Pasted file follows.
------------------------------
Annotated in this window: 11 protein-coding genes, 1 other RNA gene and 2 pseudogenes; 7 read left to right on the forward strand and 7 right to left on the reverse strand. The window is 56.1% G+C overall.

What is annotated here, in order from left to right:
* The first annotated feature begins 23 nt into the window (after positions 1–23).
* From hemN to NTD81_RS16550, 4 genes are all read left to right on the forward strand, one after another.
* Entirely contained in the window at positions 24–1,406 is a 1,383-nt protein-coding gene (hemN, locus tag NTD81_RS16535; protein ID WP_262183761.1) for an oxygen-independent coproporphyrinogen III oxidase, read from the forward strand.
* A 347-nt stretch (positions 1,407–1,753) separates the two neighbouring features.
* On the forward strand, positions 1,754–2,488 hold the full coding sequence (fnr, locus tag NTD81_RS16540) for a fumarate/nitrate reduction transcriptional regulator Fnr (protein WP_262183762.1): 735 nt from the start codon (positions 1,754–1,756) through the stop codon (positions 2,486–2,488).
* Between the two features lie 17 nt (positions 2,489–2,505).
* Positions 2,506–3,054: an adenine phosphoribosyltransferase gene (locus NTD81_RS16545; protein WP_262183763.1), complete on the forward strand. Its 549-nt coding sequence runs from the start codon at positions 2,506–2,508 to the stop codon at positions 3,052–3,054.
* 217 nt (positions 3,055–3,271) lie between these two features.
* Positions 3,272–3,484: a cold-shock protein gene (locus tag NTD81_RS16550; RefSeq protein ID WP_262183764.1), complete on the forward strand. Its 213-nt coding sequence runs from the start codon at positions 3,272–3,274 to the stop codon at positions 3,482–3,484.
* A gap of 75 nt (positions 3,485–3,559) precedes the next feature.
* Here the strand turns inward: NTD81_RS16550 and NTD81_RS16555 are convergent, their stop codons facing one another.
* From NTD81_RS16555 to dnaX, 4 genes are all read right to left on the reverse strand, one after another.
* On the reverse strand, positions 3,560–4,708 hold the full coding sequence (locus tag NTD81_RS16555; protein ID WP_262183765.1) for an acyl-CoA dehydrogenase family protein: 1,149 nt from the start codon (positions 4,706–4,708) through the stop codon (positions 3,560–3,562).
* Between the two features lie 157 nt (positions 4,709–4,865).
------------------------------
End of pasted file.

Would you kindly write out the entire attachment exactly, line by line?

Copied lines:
Annotated in this window: 11 protein-coding genes, 1 other RNA gene and 2 pseudogenes; 7 read left to right on the forward strand and 7 right to left on the reverse strand. The window is 56.1% G+C overall.

What is annotated here, in order from left to right:
* The first annotated feature begins 23 nt into the window (after positions 1–23).
* From hemN to NTD81_RS16550, 4 genes are all read left to right on the forward strand, one after another.
* Entirely contained in the window at positions 24–1,406 is a 1,383-nt protein-coding gene (hemN, locus tag NTD81_RS16535; protein ID WP_262183761.1) for an oxygen-independent coproporphyrinogen III oxidase, read from the forward strand.
* A 347-nt stretch (positions 1,407–1,753) separates the two neighbouring features.
* On the forward strand, positions 1,754–2,488 hold the full coding sequence (fnr, locus tag NTD81_RS16540) for a fumarate/nitrate reduction transcriptional regulator Fnr (protein WP_262183762.1): 735 nt from the start codon (positions 1,754–1,756) through the stop codon (positions 2,486–2,488).
* Between the two features lie 17 nt (positions 2,489–2,505).
* Positions 2,506–3,054: an adenine phosphoribosyltransferase gene (locus NTD81_RS16545; protein WP_262183763.1), complete on the forward strand. Its 549-nt coding sequence runs from the start codon at positions 2,506–2,508 to the stop codon at positions 3,052–3,054.
* 217 nt (positions 3,055–3,271) lie between these two features.
* Positions 3,272–3,484: a cold-shock protein gene (locus tag NTD81_RS16550; RefSeq protein ID WP_262183764.1), complete on the forward strand. Its 213-nt coding sequence runs from the start codon at positions 3,272–3,274 to the stop codon at positions 3,482–3,484.
* A gap of 75 nt (positions 3,485–3,559) precedes the next feature.
* Here the strand turns inward: NTD81_RS16550 and NTD81_RS16555 are convergent, their stop codons facing one another.
* From NTD81_RS16555 to dnaX, 4 genes are all read right to left on the reverse strand, one after another.
* On the reverse strand, positions 3,560–4,708 hold the full coding sequence (locus tag NTD81_RS16555; protein ID WP_262183765.1) for an acyl-CoA dehydrogenase family protein: 1,149 nt from the start codon (positions 4,706–4,708) through the stop codon (positions 3,560–3,562).
* Between the two features lie 157 nt (positions 4,709–4,865).